I recently came across an amazing children’s picture book that I would love to share with you. In I’m NOT Just A Scribble, Diane Alber introduces the very important main character, Scribble to the world. Scribble is left out because he is different from the drawings he comes across. Spoiler alert: Scribble is resilient and teaches the drawings to accept him for who he is. They come together to play and make amazing art together. This is a wonderful book that brings up things like discrimination, diversity, meanness and exclusion, but in a simple, creative way that kids can relate to. Scribble and his positive attitude prevail and the drawings are better off with a little Scribble. What I find even more magical about this book, as an art teacher, is the importance of a scribble. So often children are pressured to draw something recognizable before they are capable of doing so. Parents often ask, “What is it?” (A question that is so hard to avoid.) Let a scribble just be a scribble. It has its place and time in art.
Creative Art for the Developing Child: It isn’t until age 2 1/2 that the control of movement reaches the wrist. At that age, children universally start making circular motions in their scribbles, the result of having practiced wrist movements. As children’s awareness of their ability to control their movements grows, they begin trying things out, inventing things to do, and experimenting with this ability. As growth continues, development moves from the wrist to the fingertips when children are 5 or 5 1/2 years of age. Only then can they have full control over the entire hand and perform the complex movements that misguided adults often asked them to perform at an earlier age. While children between the ages of 3 and 5 are processing through the scribbling sequence, they are also beginning to experiment with symbolization, which eventually leads to representation.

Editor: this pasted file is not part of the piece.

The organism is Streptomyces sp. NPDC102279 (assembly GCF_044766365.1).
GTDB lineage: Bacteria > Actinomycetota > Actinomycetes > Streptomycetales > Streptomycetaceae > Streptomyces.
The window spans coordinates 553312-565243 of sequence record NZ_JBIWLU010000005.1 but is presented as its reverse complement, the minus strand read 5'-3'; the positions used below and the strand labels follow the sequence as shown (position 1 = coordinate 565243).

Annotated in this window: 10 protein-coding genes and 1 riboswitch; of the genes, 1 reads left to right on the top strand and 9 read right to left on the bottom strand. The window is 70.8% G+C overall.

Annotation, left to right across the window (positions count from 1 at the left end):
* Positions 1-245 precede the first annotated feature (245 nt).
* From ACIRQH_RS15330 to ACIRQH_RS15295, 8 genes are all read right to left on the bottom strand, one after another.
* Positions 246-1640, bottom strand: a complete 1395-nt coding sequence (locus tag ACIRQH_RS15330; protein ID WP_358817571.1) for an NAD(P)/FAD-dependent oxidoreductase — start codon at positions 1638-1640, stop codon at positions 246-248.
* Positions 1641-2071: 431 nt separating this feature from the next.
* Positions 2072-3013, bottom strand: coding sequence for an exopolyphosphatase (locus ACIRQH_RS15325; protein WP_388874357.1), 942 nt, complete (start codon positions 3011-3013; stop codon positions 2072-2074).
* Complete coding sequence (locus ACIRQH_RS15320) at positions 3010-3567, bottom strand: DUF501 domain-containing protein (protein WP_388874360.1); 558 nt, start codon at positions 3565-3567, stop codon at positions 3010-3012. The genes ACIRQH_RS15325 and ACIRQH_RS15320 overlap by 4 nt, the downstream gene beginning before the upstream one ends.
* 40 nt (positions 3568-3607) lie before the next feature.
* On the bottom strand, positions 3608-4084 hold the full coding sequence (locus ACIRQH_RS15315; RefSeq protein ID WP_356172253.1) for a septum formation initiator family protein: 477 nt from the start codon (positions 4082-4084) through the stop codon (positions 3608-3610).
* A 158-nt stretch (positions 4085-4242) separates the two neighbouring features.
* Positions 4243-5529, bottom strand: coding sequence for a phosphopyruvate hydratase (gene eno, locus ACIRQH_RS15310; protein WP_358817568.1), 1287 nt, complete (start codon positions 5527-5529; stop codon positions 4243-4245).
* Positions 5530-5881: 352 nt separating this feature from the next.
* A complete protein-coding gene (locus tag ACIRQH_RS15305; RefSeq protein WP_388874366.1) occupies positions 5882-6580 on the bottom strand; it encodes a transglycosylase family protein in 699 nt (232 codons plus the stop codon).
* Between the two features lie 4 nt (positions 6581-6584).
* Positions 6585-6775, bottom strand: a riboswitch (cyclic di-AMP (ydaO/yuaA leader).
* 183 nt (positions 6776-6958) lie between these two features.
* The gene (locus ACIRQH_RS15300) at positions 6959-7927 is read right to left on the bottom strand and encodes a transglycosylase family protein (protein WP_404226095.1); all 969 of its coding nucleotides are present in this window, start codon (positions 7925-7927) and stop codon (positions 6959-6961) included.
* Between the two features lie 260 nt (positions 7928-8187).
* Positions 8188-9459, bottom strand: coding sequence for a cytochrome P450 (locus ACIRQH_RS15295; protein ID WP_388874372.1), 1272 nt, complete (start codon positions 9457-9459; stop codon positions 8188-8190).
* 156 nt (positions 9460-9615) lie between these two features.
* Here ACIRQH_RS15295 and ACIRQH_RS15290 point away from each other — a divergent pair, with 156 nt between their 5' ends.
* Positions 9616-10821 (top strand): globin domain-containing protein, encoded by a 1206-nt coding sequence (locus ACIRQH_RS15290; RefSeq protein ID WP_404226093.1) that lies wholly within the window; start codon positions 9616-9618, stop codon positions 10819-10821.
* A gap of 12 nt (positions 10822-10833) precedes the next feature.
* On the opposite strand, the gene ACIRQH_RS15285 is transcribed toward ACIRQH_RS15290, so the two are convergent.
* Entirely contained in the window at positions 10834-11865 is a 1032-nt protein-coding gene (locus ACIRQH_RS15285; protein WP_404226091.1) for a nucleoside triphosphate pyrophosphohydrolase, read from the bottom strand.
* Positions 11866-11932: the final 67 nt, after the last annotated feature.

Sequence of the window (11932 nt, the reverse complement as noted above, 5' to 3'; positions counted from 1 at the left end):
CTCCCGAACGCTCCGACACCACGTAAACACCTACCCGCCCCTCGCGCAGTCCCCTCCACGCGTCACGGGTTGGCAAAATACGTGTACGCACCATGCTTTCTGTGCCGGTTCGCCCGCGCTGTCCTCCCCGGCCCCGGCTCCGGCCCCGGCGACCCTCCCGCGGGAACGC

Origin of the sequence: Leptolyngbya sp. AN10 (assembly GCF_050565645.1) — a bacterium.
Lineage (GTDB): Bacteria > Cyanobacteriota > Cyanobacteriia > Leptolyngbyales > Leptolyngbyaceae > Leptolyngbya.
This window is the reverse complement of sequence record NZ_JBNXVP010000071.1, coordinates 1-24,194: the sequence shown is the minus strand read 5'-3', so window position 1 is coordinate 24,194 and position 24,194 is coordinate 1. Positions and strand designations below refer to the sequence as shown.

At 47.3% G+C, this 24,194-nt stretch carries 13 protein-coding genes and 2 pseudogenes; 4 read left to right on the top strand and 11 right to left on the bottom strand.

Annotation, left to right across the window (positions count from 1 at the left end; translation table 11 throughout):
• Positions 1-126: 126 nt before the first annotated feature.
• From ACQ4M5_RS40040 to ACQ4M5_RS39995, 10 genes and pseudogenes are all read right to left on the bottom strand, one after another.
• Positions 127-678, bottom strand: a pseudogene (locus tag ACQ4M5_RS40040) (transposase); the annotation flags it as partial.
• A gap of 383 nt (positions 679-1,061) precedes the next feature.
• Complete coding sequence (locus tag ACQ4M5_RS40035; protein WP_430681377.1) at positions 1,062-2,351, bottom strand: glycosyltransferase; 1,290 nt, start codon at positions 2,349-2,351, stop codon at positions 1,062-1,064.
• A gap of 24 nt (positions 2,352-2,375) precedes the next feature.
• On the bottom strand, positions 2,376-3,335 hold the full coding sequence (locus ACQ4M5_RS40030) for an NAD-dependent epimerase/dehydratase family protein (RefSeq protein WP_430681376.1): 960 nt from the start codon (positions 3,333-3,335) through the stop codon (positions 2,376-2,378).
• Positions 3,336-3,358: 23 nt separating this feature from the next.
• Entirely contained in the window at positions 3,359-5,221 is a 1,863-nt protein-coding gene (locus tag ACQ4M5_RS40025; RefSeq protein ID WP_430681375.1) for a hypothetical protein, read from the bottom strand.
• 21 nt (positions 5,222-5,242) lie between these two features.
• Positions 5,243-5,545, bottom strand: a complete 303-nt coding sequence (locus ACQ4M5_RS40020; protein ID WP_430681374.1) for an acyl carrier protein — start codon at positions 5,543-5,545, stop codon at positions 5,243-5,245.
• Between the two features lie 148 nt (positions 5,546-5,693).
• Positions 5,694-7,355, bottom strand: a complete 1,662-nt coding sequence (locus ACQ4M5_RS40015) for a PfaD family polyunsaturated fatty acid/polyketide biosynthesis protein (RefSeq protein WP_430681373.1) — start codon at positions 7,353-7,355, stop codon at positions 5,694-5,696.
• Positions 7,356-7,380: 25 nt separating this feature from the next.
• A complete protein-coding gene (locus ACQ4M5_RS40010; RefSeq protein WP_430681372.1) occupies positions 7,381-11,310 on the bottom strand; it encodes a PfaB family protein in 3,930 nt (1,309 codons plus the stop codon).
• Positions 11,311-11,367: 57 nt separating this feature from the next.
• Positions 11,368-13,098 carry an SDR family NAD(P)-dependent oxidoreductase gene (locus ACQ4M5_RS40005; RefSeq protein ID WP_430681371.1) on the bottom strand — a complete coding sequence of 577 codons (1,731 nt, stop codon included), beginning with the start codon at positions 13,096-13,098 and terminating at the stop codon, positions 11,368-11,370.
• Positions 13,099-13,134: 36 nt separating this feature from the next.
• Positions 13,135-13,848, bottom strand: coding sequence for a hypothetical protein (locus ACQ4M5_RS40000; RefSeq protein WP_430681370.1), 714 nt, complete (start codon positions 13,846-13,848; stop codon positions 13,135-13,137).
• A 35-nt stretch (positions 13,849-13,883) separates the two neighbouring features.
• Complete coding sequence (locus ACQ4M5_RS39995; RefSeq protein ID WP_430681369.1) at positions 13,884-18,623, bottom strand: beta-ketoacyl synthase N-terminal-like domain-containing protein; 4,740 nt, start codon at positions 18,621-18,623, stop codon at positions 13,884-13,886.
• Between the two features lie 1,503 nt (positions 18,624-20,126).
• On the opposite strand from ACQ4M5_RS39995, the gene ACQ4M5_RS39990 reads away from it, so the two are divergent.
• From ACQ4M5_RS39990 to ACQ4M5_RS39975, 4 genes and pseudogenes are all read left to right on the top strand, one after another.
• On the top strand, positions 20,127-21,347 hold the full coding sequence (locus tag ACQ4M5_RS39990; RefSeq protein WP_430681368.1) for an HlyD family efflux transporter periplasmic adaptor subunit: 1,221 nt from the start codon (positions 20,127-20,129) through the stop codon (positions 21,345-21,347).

In her book The Artful Parent, on the topic of Scribbling Is a Precursor to Writing, Jean Van’t Hul writes, “Babies and toddlers begin by scribbling randomly, back and forth. The more they scribble, the more they are able to control the crayon and its movements across the paper. As children learn to control their scribbling, they make a wider variety of shapes, eventually making all the shapes necessary to write the letters of the alphabet – any alphabet.”
Oh, I could go on to quote Susan Striker of Young at Art or talk about my love for Mary Ann F. Kohl of Scribble Art and go off on an art teacher rant, but I will just say, “Check out this book.” It is a great addition to any home or classroom. Diane also offers a workbook. The book and workbook come with stickers for kids to make their own Scribbles and explore different emotions.
I shared I’m NOT Just a Scribble with some of my students and they made their own Scribbles using the stickers that came with the book. You can always order more stickers or just use googly eyes once you run out.
My son is laid up with a broken leg. I read the book to him and gave him the workbook to make Scribbles in.
He took it even further and started to make his own Scribble book. I hope you check out this fun, creative book and let me know what you think in the comments below. Thanks, Amber